EVEL: The Clue Is In The Name

Today the UK parliament, for the first time in its long history, voted to make two classes of MPs, some more equal than oth….. Sorry, I meant to say some with more powers than others.

Scottish people who want independence are often asked to defend our opposition to EVEL, as since we want the power of self-determination, surely it’s hypocritical to begrudge that power for others. So, as we have to repeat over and over again, here goes: yes, there is a constutional imbalance. The argument could easily be made that this imbalance is negligible because of the difference in size between England and each of the devolved parliaments, but in the interests of fairness, I don’t think I know anyone who wouldn’t back a devolved English parliament, or, even better, a series of them, each about the same size as the already extant ones for each major region.

But a tiny child could see the conflict of interest in having Westminster also be the devolved English parliament. Scottish MPs can’t vote on devolved matters, and MSPs can’t vote in Westminster. EVEL has the same people fulfilling both functions, which is a terrible idea.

It has also drawn the line at ‘Scottish MPs cannot vote on bills which will only be implemented in England’, which doesn’t remotely take into account the actual problem we have with EVEL, which is this: while very little we do up here in our parliament has any discernible effect on England, there is a vast gulf between ‘will only be implemented in England’ and ‘will only  affect England’.

To paraphrase how Dara O’Briain put it, ‘after suddenly noticing that Scotland existed and spending three weeks begging them to stay, the second the result was called they turned to each other and said “so what does this mean for England?”‘ Instead of making a speech about being glad we chose to stay, reaffirming the Union and our place in it, Cameron immediately moved to EVEL and started the process of painting the Scots as coming to take away what was theirs. We immediately became the enemy, wanting to ‘have our cake and eat it’ after 18 months of being told staying would give us ‘the best of both worlds’ (and all the clichĂ©s you can handle).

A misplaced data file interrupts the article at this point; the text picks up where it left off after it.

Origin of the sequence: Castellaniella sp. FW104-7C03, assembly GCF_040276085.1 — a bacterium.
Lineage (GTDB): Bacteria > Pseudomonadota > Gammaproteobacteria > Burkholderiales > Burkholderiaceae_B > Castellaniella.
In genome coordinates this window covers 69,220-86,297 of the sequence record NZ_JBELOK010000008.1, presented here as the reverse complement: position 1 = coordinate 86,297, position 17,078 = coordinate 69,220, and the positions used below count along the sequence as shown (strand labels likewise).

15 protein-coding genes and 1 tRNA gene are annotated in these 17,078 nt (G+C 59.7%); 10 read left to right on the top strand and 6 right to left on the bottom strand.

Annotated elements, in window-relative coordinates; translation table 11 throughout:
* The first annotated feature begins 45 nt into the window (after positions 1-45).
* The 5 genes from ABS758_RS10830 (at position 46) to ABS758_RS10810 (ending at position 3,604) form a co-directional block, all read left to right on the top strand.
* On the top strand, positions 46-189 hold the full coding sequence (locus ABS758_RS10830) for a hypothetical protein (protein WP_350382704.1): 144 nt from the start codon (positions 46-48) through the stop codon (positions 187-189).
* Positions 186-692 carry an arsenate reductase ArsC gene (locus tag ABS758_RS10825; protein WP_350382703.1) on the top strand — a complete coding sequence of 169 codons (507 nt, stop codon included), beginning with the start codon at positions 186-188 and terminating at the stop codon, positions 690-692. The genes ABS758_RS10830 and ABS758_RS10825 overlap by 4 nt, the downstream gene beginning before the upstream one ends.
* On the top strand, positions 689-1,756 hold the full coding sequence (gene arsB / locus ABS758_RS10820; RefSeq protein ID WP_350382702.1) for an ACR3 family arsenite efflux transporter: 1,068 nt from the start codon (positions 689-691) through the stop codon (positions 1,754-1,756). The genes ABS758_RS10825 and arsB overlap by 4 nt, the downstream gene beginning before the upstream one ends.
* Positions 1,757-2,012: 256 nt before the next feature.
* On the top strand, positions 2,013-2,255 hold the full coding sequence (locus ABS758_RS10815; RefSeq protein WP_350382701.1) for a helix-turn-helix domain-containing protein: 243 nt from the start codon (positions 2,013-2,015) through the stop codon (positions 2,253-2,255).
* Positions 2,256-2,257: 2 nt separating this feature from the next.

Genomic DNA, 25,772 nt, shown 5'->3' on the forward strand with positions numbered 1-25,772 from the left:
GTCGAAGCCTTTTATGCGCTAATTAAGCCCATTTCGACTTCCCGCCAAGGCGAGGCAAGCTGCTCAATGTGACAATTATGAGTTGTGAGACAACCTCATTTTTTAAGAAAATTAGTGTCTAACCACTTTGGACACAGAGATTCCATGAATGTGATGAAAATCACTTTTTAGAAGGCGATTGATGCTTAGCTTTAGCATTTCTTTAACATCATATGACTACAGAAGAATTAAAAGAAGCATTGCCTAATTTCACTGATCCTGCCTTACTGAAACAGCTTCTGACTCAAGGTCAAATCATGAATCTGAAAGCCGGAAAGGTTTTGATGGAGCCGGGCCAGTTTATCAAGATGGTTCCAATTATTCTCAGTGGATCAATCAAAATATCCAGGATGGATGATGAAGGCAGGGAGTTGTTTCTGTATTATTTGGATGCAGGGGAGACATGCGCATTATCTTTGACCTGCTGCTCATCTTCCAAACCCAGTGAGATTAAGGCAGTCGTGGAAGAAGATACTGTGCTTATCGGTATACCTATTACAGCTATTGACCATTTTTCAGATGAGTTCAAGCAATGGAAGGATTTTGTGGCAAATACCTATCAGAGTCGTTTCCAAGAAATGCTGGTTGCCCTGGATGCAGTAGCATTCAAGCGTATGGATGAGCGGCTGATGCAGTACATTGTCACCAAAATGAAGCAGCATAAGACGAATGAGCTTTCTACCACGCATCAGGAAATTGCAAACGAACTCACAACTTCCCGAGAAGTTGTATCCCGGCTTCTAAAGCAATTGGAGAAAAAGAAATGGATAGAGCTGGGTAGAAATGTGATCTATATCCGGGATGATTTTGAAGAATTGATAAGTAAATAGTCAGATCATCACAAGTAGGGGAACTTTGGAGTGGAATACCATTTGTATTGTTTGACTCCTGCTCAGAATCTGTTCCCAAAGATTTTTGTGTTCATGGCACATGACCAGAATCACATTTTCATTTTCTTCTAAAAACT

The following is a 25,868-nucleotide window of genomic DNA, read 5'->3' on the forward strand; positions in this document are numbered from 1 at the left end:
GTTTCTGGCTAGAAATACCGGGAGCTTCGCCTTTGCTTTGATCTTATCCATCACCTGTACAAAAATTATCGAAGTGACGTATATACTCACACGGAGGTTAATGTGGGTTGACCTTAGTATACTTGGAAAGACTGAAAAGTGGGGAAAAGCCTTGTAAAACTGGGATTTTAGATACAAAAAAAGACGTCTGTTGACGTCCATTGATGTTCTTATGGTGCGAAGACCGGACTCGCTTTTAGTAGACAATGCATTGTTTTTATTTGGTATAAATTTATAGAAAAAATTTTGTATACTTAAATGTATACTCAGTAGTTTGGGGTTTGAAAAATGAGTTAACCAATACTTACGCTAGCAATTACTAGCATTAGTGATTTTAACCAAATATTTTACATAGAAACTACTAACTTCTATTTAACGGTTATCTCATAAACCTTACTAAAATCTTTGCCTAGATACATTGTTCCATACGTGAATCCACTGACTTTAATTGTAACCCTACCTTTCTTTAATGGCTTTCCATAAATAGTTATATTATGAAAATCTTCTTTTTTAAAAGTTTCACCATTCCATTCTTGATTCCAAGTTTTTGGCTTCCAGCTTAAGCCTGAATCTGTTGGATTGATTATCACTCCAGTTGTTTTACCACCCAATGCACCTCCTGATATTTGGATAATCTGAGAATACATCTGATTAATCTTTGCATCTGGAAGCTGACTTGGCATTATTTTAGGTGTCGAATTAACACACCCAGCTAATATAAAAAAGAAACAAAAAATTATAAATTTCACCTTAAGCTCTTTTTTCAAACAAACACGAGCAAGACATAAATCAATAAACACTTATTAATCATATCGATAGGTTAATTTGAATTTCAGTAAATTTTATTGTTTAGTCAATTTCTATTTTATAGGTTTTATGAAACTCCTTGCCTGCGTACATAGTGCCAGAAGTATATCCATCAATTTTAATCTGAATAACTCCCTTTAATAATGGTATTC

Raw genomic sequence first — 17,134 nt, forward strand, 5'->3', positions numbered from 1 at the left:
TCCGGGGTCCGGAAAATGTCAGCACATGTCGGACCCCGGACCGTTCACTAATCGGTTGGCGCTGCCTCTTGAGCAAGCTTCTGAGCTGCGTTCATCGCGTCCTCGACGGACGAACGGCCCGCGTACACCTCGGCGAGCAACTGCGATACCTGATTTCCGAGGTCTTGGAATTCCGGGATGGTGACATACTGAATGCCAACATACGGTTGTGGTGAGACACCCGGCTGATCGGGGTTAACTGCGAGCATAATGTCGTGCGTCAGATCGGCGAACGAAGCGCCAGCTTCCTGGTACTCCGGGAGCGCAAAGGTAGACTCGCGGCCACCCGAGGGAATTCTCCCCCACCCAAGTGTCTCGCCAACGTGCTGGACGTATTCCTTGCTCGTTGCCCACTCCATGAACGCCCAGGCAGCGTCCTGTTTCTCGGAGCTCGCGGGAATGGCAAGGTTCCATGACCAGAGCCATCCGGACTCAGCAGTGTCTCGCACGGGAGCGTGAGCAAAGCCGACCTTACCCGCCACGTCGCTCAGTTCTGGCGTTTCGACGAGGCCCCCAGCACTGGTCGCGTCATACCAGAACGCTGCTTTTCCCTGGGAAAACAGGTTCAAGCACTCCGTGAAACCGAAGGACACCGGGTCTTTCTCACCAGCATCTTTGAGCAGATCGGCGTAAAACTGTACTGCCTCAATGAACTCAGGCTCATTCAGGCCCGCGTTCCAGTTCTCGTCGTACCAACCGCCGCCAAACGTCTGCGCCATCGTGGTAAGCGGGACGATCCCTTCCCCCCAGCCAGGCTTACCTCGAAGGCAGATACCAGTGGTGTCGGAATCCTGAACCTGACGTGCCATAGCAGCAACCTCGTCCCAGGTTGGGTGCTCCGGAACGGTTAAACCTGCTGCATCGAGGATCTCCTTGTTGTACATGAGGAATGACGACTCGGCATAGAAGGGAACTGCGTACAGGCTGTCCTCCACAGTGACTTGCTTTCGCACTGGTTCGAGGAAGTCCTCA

Ever since that morning, every move has been made to put us in our place, to remind us that we have very little power, that we will always be overruled, that we are a symbolic relic, allowed to exist as long as we keep funneling the oil money south. We were reminded, as the Chamber broke out in cheers and applause, that they can dissolve Holyrood at any moment because they *allow* it to exist out of the goodness of their hearts, as long as we don’t affect them. And now we’ve got a voting bloc of MPs who might possibly make a difference in close votes, we’ve had that power removed too.

Better Together? Aye, right.


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